Frequency not reported: Dehydration[Ref]

General

The most common adverse reactions associated with the use of this drug were dizziness, somnolence, and peripheral edema.[Ref]

Genitourinary

Common (1% to 10%): Incontinence, impotence

Uncommon (0.1% to 1%): Hematuria, dysuria, urinary frequency, cystitis, urinary retention, vaginal hemorrhage, amenorrhea, dysmenorrhea, menorrhagia

Frequency not reported: Breast hypertrophy, gynecomastia, sexual dysfunction (including changes in libido, ejaculation disorders, and anorgasmia)[Ref]

Hematologic

Common (1% to 10%): Leucopenia, purpura

Uncommon (0.1% to 1%): Anemia, lymphadenopathy

Rare (less than 0.1%): Thrombocytopenia, thrombophlebitis, leukocytosis, lymphocytosis, increased bleeding time

Frequency not reported: Blood creatine phosphokinase increased, coagulation defect[Ref]

Hepatic

Rare (less than 0.1%): Hepatitis, jaundice, elevated liver function tests SGOT (AST), SGPT (ALT), and bilirubin, hepatomegaly, hepatotoxicity[Ref]

Hypersensitivity

Very rare (less than 0.01%): Hypersensitivity syndrome, a systemic reaction with a variable presentation that can include fever, rash, hepatitis, lymphadenopathy, eosinophilia, and sometimes other signs and symptoms[Ref]

Metabolic

Common (1% to 10%): Weight gain, hyperglycemia

Postmarketing reports: Hyponatremia[Ref]

Musculoskeletal

Common (1% to 10%): Back pain, arthralgia, myalgia, twitching

Uncommon (0.1% to 1%): Tendonitis, arthritis, joint stiffness, joint swelling

Frequency not reported: Rhabdomyolysis, myoclonus

Postmarketing reports: Elevated creatine kinase, rhabdomyolysis[Ref]

Nervous system

Very common (10% or more): Somnolence (21%), dizziness (17%), ataxia (13%)

Common (1% to 10%): Abnormal gait, incoordination, neuralgia, tremor, dysarthria, hyperkinesia, seizures, dysarthria, paresthesia, hypesthesia, coordination abnormal, increased/decreased/absent reflexes, vertigo

Uncommon (less than 1%): Hypokinesia

Rare (less than 0.1%): Movement disorders (e.g., choreoathetosis, dyskinesia, dystonia), loss of consciousness

Frequency not reported: Withdrawal precipitated seizure/status epilepticus

Postmarketing reports: Movement disorder[Ref]

Ocular

Common (1% to 10%): Amblyopia, conjunctivitis, diplopia, nystagmus

Uncommon (0.1% to 1%): Cataract, dry eyes, eye pain, visual field defect, photophobia, bilateral or unilateral ptosis, eye hemorrhage, hordeolum, eye twitching

Rare (less than 0.1%): Eye itching, abnormal accommodation, eye focusing problem, watery eyes, retinopathy, glaucoma, iritis, corneal disorders, lacrimal dysfunction, degenerative eye changes, blindness, retinal degeneration, miosis, chorioretinitis, strabismus[Ref]

Oncologic

Uncommon (0.1% to 1%): Breast cancer

Rare (less than 0.1%): Non-Hodgkin's lymphoma[Ref]

Other

Very common (10% or more): Fatigue (11%), fever (11%)

Common (1% to 10%): Asthenia, accidental injury, otitis media, tremor, pain

Rare (0.01% to 0.1%): Tinnitus

Very rare (less than 0.01%): Sudden unexplained death in patients with epilepsy

Frequency not reported: Sleepwalking, withdrawal symptoms, hearing loss, earache, tinnitus, inner ear infection, otitis, taste loss, unusual taste, ear fullness, perforated ear drum, sensitivity to noise, eustachian tube dysfunction, otitis externa, odd smell, labyrinthitis[Ref]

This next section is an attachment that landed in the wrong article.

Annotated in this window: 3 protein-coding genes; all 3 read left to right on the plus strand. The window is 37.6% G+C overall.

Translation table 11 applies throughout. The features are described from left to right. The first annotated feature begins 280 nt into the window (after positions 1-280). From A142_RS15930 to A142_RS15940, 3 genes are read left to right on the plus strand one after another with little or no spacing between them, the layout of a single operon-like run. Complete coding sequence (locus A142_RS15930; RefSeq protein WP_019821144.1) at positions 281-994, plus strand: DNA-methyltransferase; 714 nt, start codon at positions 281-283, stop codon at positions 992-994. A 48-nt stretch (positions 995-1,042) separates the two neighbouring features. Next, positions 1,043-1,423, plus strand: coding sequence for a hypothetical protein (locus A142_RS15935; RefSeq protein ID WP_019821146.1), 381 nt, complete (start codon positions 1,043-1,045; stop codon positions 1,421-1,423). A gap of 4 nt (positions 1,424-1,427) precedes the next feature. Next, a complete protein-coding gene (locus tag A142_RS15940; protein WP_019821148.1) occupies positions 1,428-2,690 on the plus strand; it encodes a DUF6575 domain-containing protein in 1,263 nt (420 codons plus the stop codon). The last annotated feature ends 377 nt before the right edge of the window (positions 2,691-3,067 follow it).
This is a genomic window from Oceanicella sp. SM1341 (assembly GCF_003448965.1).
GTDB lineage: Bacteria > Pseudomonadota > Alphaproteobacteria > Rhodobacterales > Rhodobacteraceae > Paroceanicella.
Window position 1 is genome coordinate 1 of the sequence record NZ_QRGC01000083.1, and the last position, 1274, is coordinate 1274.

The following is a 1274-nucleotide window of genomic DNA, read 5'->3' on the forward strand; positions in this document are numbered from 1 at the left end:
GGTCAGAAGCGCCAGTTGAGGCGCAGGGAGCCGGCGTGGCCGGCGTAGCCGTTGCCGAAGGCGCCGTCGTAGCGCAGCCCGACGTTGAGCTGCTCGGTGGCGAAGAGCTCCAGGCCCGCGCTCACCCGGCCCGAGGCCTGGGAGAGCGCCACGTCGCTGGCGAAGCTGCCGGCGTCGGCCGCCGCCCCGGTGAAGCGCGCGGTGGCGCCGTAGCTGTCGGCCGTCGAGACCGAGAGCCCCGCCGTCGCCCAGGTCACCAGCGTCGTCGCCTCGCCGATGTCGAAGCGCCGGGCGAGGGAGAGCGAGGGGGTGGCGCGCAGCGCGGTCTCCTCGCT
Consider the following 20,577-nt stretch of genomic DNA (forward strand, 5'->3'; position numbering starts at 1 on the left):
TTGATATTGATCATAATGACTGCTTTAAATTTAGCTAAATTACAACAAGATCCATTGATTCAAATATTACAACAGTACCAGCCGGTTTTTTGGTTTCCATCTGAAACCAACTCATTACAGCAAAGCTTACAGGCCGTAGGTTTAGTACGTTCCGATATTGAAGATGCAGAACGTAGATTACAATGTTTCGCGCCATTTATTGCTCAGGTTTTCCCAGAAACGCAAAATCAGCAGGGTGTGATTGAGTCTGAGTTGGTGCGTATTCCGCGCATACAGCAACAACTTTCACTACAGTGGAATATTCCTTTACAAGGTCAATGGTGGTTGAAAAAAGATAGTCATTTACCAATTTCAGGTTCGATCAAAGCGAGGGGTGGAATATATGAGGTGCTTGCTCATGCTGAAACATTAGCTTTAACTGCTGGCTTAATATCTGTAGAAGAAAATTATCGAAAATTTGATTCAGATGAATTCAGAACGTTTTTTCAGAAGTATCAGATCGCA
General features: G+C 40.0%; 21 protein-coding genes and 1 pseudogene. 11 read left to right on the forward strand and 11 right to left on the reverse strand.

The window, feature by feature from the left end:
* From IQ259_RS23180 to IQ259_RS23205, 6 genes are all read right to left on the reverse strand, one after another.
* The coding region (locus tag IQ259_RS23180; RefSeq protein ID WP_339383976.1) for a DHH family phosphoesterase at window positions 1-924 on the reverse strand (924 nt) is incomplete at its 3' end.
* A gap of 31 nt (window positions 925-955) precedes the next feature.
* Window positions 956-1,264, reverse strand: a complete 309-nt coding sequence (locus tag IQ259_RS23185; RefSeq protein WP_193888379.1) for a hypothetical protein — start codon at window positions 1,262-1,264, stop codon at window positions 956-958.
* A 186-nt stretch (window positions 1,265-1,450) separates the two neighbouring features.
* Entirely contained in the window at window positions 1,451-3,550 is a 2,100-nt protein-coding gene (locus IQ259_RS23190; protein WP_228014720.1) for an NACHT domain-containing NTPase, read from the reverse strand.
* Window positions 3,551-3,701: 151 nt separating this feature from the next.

Psychiatric

Common (1% to 10%): Abnormal thinking, amnesia, depression, hostility, confusion, emotional liability, anxiety, nervousness, insomnia

Uncommon (0.1% to 1%): Mental impairment

Rare (less than 0.1%): Hallucinations

Frequency not reported: Suicidal behavior and ideation, hypomania[Ref]

Renal

Rare (less than 0.1%): Acute renal failure[Ref]

Respiratory

Common (1% to 10%): Pharyngitis, dyspnea, cough, bronchitis, respiratory infection, rhinitis

Rare (less than 0.1%): Pulmonary thrombosis, pulmonary embolism

Frequency not reported: Pseudo-croup, hoarseness[Ref]

References

1. Cerner Multum, Inc. "UK Summary of Product Characteristics." O 0

2. "Product Information. Neurontin (gabapentin)." Parke-Davis, Morris Plains, NJ.

3. Cerner Multum, Inc. "Australian Product Information." O 0

4. Sahin S, Comert A, Akin O, Ayalp S, Karsidag S "Cutaneous drug eruptions by current antiepileptics: case reports and alternative treatment options." Clin Neuropharmacol 31 (2008): 93-6

5. Gidal BE, Maly MM, Nemire RE, Haley K "Weight gain and gabapentin therapy." Ann Pharmacother 29 (1995): 1048

6. Lasso-de-la-Vega MC, Zapater P, Such J, Perez-Mateo M, Horga JF "Gabapentin-associated hepatotoxicity." Am J Gastroenterol 96 (2001): 3460-2

7. Ragucci MV, Cohen JM "Gabapentin-induced hypersensitivity syndrome." Clin Neuropharmacol 24 (2001): 103-5

8. Zhang C, Glenn DG, Bell WL, O'donovan CA "Gabapentin-induced Myoclonus in End-stage Renal Disease." Epilepsia 46 (2005): 156-158

9. The US, Gabapentin Study Group No. 5 "Gabapentin as add-on therapy in refractory partial epilepsy: a double-blind, placebo-controlled, parallel-group study." Neurology 43 (1993): 2292-8

10. Pittenger C, Desan PH "Gabapentin abuse, and delirium tremens upon gabapentin withdrawal." J Clin Psychiatry 68 (2007): 483-4

11. Crawford P, Ghadiali E, Lane R, Blumhardt L, Chadwick D "Gabapentin as an antiepileptic drug in man." J Neurol Neurosurg Psychiatry 50 (1987): 682-6

12. Reeves AL, So EL, Sharbrough FW, Krahn LE "Movement disorders associated with the use of gabapentin." Epilepsia 37 (1996): 988-90

13. Tallian KB, Nahata MC, Lo W, Tsao CY "Gabapentin associated with aggressive behavior in pediatric patients with seizures." Epilepsia 37 (1996): 501-2

14. Short C, Cooke L "Hypomania induced by gabapentin." Br J Psychiatry 166 (1995): 679-80

15. Silvia RJ, Spitznas AL "Gabapentin-Related Changes in Renal Function: Two Case Reports." J Clin Psychopharmacol 27 (2007): 118-119

Further information

Always consult your healthcare provider to ensure the information displayed on this page applies to your personal circumstances.

Some side effects may not be reported. You may report them to the FDA.